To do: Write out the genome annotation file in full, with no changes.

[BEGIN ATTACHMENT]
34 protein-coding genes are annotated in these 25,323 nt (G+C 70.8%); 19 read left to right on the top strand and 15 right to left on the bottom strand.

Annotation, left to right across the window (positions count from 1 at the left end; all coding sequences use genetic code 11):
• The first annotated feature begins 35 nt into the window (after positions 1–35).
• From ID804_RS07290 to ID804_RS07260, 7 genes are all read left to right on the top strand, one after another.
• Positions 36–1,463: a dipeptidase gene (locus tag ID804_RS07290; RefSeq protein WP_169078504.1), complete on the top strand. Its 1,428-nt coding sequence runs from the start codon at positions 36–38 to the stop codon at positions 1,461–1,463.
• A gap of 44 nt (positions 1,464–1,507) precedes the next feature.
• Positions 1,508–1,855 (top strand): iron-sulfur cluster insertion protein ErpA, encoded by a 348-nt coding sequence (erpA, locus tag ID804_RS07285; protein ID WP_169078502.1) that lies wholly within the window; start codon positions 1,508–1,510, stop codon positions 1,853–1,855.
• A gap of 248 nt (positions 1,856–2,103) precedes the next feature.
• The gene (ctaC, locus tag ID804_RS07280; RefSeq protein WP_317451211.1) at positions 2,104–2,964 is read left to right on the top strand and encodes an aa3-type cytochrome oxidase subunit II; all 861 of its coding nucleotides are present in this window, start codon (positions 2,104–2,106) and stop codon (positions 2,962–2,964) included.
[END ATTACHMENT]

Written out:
34 protein-coding genes are annotated in these 25,323 nt (G+C 70.8%); 19 read left to right on the top strand and 15 right to left on the bottom strand.

Annotation, left to right across the window (positions count from 1 at the left end; all coding sequences use genetic code 11):
• The first annotated feature begins 35 nt into the window (after positions 1–35).
• From ID804_RS07290 to ID804_RS07260, 7 genes are all read left to right on the top strand, one after another.
• Positions 36–1,463: a dipeptidase gene (locus tag ID804_RS07290; RefSeq protein WP_169078504.1), complete on the top strand. Its 1,428-nt coding sequence runs from the start codon at positions 36–38 to the stop codon at positions 1,461–1,463.
• A gap of 44 nt (positions 1,464–1,507) precedes the next feature.
• Positions 1,508–1,855 (top strand): iron-sulfur cluster insertion protein ErpA, encoded by a 348-nt coding sequence (erpA, locus tag ID804_RS07285; protein ID WP_169078502.1) that lies wholly within the window; start codon positions 1,508–1,510, stop codon positions 1,853–1,855.
• A gap of 248 nt (positions 1,856–2,103) precedes the next feature.
• The gene (ctaC, locus tag ID804_RS07280; RefSeq protein WP_317451211.1) at positions 2,104–2,964 is read left to right on the top strand and encodes an aa3-type cytochrome oxidase subunit II; all 861 of its coding nucleotides are present in this window, start codon (positions 2,104–2,106) and stop codon (positions 2,962–2,964) included.